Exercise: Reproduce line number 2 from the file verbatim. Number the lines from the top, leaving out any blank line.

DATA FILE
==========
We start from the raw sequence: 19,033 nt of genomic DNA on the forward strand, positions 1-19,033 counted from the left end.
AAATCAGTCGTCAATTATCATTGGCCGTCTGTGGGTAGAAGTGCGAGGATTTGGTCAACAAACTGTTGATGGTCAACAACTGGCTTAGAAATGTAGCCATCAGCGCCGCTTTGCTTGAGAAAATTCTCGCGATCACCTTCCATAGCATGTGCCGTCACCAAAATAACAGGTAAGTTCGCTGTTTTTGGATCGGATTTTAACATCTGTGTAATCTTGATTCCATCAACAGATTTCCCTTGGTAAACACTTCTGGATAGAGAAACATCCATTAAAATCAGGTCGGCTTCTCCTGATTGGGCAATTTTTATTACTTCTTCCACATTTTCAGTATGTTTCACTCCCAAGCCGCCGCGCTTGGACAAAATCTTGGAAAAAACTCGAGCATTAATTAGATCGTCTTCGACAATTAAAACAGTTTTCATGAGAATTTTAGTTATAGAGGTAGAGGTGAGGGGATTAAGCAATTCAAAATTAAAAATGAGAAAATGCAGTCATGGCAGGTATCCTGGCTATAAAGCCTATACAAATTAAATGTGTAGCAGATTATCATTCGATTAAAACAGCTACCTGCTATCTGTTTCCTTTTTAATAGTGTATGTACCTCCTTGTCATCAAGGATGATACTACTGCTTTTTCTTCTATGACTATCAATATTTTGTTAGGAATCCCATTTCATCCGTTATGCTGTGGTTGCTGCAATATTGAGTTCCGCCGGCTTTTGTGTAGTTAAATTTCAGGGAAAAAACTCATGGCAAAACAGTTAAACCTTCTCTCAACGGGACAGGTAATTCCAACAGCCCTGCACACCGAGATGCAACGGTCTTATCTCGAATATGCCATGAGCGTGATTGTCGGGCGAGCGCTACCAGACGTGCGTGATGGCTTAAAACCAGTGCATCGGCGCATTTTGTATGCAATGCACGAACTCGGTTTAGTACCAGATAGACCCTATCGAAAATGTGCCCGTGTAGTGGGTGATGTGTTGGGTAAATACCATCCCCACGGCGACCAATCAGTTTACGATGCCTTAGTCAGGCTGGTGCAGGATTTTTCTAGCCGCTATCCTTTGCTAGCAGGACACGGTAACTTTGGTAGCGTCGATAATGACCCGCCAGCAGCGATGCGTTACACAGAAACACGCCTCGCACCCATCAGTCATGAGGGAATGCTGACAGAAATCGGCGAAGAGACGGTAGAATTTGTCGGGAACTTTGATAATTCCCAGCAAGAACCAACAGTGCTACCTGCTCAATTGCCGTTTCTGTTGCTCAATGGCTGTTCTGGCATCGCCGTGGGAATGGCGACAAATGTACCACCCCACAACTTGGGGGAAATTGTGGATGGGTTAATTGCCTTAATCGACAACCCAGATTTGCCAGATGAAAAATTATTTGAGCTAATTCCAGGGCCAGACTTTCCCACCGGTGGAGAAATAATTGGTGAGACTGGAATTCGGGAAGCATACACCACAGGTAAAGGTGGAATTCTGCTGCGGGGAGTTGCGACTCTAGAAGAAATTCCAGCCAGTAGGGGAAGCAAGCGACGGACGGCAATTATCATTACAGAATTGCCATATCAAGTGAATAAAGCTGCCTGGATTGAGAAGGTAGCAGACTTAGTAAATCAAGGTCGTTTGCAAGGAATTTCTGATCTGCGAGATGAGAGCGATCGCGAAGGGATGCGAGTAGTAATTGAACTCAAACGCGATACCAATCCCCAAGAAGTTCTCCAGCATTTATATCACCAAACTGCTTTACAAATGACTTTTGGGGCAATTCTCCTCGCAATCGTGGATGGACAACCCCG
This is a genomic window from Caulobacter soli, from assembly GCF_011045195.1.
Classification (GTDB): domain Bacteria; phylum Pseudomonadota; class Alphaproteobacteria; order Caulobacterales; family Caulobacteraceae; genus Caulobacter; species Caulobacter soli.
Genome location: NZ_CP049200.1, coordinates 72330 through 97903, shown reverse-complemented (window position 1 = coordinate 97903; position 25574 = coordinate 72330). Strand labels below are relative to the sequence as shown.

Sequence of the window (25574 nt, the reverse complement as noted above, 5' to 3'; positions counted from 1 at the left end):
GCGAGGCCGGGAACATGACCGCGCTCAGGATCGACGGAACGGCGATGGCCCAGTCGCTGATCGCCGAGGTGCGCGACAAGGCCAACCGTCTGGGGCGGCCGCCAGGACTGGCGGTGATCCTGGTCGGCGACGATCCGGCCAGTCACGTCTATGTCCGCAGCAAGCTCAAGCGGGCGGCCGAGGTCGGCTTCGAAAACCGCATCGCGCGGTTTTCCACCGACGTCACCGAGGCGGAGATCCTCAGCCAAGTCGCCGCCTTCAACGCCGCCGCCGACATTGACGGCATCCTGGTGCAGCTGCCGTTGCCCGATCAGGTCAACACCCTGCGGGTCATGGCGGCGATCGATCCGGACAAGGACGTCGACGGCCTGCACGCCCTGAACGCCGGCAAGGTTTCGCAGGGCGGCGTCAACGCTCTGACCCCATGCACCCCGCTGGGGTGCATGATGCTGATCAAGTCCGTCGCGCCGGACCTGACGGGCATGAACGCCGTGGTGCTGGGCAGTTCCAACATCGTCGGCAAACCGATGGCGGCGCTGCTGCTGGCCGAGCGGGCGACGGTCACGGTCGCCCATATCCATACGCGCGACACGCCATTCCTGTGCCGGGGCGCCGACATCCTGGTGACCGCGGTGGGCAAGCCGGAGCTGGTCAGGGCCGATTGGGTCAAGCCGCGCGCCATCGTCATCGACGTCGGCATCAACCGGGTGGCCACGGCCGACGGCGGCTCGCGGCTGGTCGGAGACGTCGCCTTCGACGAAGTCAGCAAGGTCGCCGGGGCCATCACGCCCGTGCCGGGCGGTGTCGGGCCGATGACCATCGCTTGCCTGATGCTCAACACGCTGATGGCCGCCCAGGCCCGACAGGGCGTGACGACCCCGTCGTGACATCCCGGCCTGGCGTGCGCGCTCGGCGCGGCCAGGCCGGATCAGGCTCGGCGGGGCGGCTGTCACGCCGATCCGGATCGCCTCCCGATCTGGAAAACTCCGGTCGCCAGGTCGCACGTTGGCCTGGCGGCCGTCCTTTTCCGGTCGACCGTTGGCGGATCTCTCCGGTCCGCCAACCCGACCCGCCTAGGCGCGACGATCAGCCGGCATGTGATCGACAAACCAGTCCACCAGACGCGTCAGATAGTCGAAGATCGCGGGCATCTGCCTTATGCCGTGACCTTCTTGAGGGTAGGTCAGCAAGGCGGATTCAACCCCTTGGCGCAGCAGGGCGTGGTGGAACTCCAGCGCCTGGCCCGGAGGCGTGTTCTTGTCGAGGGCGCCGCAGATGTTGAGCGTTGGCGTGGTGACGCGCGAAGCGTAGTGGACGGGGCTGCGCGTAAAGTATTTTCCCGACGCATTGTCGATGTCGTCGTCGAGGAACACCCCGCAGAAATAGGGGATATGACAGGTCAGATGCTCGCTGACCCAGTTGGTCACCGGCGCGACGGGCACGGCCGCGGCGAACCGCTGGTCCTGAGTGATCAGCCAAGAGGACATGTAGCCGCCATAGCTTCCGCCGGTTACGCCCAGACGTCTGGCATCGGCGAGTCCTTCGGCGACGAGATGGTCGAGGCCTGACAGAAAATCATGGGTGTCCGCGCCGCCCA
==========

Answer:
AAATCAGTCGTCAATTATCATTGGCCGTCTGTGGGTAGAAGTGCGAGGATTTGGTCAACAAACTGTTGATGGTCAACAACTGGCTTAGAAATGTAGCCATCAGCGCCGCTTTGCTTGAGAAAATTCTCGCGATCACCTTCCATAGCATGTGCCGTCACCAAAATAACAGGTAAGTTCGCTGTTTTTGGATCGGATTTTAACATCTGTGTAATCTTGATTCCATCAACAGATTTCCCTTGGTAAACACTTCTGGATAGAGAAACATCCATTAAAATCAGGTCGGCTTCTCCTGATTGGGCAATTTTTATTACTTCTTCCACATTTTCAGTATGTTTCACTCCCAAGCCGCCGCGCTTGGACAAAATCTTGGAAAAAACTCGAGCATTAATTAGATCGTCTTCGACAATTAAAACAGTTTTCATGAGAATTTTAGTTATAGAGGTAGAGGTGAGGGGATTAAGCAATTCAAAATTAAAAATGAGAAAATGCAGTCATGGCAGGTATCCTGGCTATAAAGCCTATACAAATTAAATGTGTAGCAGATTATCATTCGATTAAAACAGCTACCTGCTATCTGTTTCCTTTTTAATAGTGTATGTACCTCCTTGTCATCAAGGATGATACTACTGCTTTTTCTTCTATGACTATCAATATTTTGTTAGGAATCCCATTTCATCCGTTATGCTGTGGTTGCTGCAATATTGAGTTCCGCCGGCTTTTGTGTAGTTAAATTTCAGGGAAAAAACTCATGGCAAAACAGTTAAACCTTCTCTCAACGGGACAGGTAATTCCAACAGCCCTGCACACCGAGATGCAACGGTCTTATCTCGAATATGCCATGAGCGTGATTGTCGGGCGAGCGCTACCAGACGTGCGTGATGGCTTAAAACCAGTGCATCGGCGCATTTTGTATGCAATGCACGAACTCGGTTTAGTACCAGATAGACCCTATCGAAAATGTGCCCGTGTAGTGGGTGATGTGTTGGGTAAATACCATCCCCACGGCGACCAATCAGTTTACGATGCCTTAGTCAGGCTGGTGCAGGATTTTTCTAGCCGCTATCCTTTGCTAGCAGGACACGGTAACTTTGGTAGCGTCGATAATGACCCGCCAGCAGCGATGCGTTACACAGAAACACGCCTCGCACCCATCAGTCATGAGGGAATGCTGACAGAAATCGGCGAAGAGACGGTAGAATTTGTCGGGAACTTTGATAATTCCCAGCAAGAACCAACAGTGCTACCTGCTCAATTGCCGTTTCTGTTGCTCAATGGCTGTTCTGGCATCGCCGTGGGAATGGCGACAAATGTACCACCCCACAACTTGGGGGAAATTGTGGATGGGTTAATTGCCTTAATCGACAACCCAGATTTGCCAGATGAAAAATTATTTGAGCTAATTCCAGGGCCAGACTTTCCCACCGGTGGAGAAATAATTGGTGAGACTGGAATTCGGGAAGCATACACCACAGGTAAAGGTGGAATTCTGCTGCGGGGAGTTGCGACTCTAGAAGAAATTCCAGCCAGTAGGGGAAGCAAGCGACGGACGGCAATTATCATTACAGAATTGCCATATCAAGTGAATAAAGCTGCCTGGATTGAGAAGGTAGCAGACTTAGTAAATCAAGGTCGTTTGCAAGGAATTTCTGATCTGCGAGATGAGAGCGATCGCGAAGGGATGCGAGTAGTAATTGAACTCAAACGCGATACCAATCCCCAAGAAGTTCTCCAGCATTTATATCACCAAACTGCTTTACAAATGACTTTTGGGGCAATTCTCCTCGCAATCGTGGATGGACAACCCCG